On February 11th 1963 Sylvia Plath took her own life.
She taped the outer edges of her kitchen door frame, turned on the gas, placed her head in the oven, and waited as her lungs filled with carbon monoxide before falling into a coma and dying. Her children were asleep upstairs.
Ever since this tragic death, there have been countless reasons given to explain her passing, with few ever sticking to the ultimate truth; it was not just the breakdown of her marriage to Ted Hughes, or that he was seeing another woman (Alyssia Wevill who would later commit suicide in a way almost identical to Plath, only Wevill killed the child she had with Hughes, Sura, too) but that she was sick.
Though, at best, she would not have felt pain as she died, the mountainous suffering she had experienced at the hands of her mental illness and depression was spread to those around her, and as such her suicide didn't end the pain, but merely pass it on.
Her death in the 2003 biopic film Sylvia is shown in a disturbing, dangerous beauty. She stands in her kitchen, euphoric in a drug or toxin-induced stupor, not desperately trying to die with her head as far as possible inside an oven. It disguises the scarcely comprehensible horror of such an act, and masks it with a romantic veneer. It is little wonder then, that there have been some suicides directly inspired by her death.
The idea that there is some beauty or romance in suicide, some tortured individual or couple finally freeing themselves from pain and suffering is irresponsible. Were all suicides talked about as they should (and often are) as cataclysmic, moments of human suffering, then it is quite possible there would be fewer.
The Werther Effect
In response to such widely reported suicides, there has often been a measured rise in similar suicides shortly thereafter. This is a measurable occurrence known as the Werther Effect, named after the protagonist of Goethe's famous novel The Sorrows of Young Werther. Wherein the titular character ultimately kills himself. After the book's initial success some young men committed suicide in ways identical to the death of Wether in the novel, and such a trend continues.
After the death of Marilyn Monroe (which was likely accidental) there was a 12% rise in suicides. There have been similar related suicides after the deaths of many others such as Virginia Woolf, Van Gogh, and Kurt Cobain.
At times the "copycat" suicide doesn't even need to come from the suicide of a famous person.
Since 2007 there has been a incredibly high rate of suicides in the town of Bridgend in Wales, each suicide likely inspiring each other.
Aokigahara forest in Japan, is famous for the extremely high number of suicides that happen within. This has been attributed to the novel Kuroi Jukai (Black Sea of Trees) where a character commits suicide in the forest.
But why should this be the case? The nature of suicide means it can't be forced upon others. Every single tragic suicide, every person who has suffered so terribly, their minds so polluted by mental illness that they'd even consider such an action has been driven to it by their own thoughts, corrupted as they doubtless are.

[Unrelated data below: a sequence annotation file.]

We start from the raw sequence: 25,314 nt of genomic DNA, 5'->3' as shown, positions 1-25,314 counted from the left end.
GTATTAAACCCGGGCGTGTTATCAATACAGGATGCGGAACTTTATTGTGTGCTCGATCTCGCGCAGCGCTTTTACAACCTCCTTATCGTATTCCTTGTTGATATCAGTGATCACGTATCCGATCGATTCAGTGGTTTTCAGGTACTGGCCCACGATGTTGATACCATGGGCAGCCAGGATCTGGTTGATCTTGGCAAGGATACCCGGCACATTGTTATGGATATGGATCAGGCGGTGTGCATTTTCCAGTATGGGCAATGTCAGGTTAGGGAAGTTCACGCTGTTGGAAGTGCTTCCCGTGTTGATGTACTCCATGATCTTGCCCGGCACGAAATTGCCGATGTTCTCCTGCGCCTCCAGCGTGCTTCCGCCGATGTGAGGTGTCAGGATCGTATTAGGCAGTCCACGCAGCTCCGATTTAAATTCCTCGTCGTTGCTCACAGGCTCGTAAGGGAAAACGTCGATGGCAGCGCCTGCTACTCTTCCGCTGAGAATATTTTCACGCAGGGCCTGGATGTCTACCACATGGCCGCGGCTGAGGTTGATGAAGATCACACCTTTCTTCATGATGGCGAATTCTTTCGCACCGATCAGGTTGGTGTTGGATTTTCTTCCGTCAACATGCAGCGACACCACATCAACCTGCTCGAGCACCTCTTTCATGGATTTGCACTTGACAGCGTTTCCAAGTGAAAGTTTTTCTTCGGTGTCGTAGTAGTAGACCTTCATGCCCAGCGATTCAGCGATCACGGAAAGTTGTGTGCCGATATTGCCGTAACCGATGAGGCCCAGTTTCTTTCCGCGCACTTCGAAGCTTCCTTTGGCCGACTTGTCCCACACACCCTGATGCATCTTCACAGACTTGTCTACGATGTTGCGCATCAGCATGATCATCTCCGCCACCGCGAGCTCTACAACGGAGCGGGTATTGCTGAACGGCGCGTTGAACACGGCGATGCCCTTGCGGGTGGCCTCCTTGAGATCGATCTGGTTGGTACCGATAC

Having been close to that position myself, I can understand that someone can be in such a position, but be scared to speak out, or believe they can't.
Many of these "copycat suicides" have occurred in times when mental illness was even less understood (and that's saying a lot), even less talked about. So in such a context, a publicised suicide could become a kind of validation for such thoughts. As if they had granted permission.. Alternatively the suicide of an individual could plant the idea into the mind of someone susceptible when the thought might not otherwise have occurred or taken root.
What might be done
Understanding of mental illness and suicide at the moment has never been better, there are extensive provisions for those who are feeling suicidal, which simply didn't exist in the past.
As such it is possible that the copycat suicide isn't as common as it may have once been. But I feel key to stopping this in its tracks, making sure there are fewer suicides inspired by others, is to have a fundamental change in how suicides are reported.
There should be no glorification in any way of the suicide of someone who has killed themselves, certainly no sense that they are now free of their great pain, or even public celebration of their works, as it may be perceived in someone already suicidal that their death may cause them to be held in higher regard and be more loved if they were to act.
Reports of suicides should go to lengths to avoid describing the method that the individual used to kill themselves. But ultimately, greater awareness is needed in the public with regards to mental illness, suicide, and prevention. It must never be the case that someone feels they can't speak out.
But if you ever are in a suicidal position, never hesitate to call either of the following numbers.
The Suicide Lifeline phone number:
The Samaritans will listen to you, if for whatever reason nobody ever has, or you feel unheard, they will listen